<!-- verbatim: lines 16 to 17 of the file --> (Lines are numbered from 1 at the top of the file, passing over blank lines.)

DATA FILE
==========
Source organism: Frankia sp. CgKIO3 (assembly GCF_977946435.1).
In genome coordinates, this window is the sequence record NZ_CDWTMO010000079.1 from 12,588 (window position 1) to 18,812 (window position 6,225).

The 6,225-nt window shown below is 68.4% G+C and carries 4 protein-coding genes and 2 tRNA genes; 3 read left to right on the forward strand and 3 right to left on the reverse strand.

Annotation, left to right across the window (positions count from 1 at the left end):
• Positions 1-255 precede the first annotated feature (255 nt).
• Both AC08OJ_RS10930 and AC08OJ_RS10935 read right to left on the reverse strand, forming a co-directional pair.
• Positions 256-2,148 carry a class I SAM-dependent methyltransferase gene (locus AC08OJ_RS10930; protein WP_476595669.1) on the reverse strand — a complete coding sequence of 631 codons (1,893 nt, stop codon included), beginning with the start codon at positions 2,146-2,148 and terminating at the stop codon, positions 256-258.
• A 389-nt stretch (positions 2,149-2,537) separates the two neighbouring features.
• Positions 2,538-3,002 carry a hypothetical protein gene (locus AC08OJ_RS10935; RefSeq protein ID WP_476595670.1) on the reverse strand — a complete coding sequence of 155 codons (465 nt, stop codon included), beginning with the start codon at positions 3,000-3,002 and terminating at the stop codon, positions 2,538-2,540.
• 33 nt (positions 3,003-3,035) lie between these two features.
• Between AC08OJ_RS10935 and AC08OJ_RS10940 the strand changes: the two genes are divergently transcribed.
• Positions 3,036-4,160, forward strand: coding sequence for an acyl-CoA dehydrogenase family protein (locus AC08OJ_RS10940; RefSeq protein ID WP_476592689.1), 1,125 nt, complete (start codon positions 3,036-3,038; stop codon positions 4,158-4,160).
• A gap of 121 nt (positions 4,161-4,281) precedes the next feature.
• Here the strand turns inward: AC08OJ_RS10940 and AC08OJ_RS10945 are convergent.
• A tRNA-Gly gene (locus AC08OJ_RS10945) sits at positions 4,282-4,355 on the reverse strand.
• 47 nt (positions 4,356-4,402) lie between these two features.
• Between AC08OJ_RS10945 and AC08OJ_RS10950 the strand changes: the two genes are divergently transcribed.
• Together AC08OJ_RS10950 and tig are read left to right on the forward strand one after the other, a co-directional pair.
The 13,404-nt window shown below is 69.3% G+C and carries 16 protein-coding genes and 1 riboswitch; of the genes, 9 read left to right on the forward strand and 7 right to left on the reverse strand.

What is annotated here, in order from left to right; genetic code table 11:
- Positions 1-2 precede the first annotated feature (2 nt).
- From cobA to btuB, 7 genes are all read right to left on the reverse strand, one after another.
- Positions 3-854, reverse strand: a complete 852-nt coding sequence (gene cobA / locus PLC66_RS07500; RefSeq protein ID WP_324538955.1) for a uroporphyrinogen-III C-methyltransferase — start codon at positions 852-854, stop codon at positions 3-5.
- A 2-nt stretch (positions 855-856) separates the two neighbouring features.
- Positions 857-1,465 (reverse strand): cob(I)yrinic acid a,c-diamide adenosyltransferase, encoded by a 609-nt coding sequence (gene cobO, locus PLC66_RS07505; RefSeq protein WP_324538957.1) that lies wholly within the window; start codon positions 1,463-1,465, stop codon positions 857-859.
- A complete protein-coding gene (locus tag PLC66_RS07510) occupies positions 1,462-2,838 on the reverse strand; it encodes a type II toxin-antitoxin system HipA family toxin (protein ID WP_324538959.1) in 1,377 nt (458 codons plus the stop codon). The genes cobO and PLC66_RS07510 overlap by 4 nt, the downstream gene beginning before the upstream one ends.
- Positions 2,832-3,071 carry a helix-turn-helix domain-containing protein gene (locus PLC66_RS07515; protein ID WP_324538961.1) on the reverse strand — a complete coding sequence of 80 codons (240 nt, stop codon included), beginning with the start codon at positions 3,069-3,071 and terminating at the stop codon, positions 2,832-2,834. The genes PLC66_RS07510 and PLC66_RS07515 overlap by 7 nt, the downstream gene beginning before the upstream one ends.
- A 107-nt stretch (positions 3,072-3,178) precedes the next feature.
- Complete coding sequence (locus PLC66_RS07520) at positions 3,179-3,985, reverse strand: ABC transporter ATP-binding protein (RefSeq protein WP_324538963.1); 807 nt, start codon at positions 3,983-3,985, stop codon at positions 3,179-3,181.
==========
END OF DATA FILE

• 47 nt (positions 4,356-4,402) lie between these two features.
• Between AC08OJ_RS10945 and AC08OJ_RS10950 the strand changes: the two genes are divergently transcribed.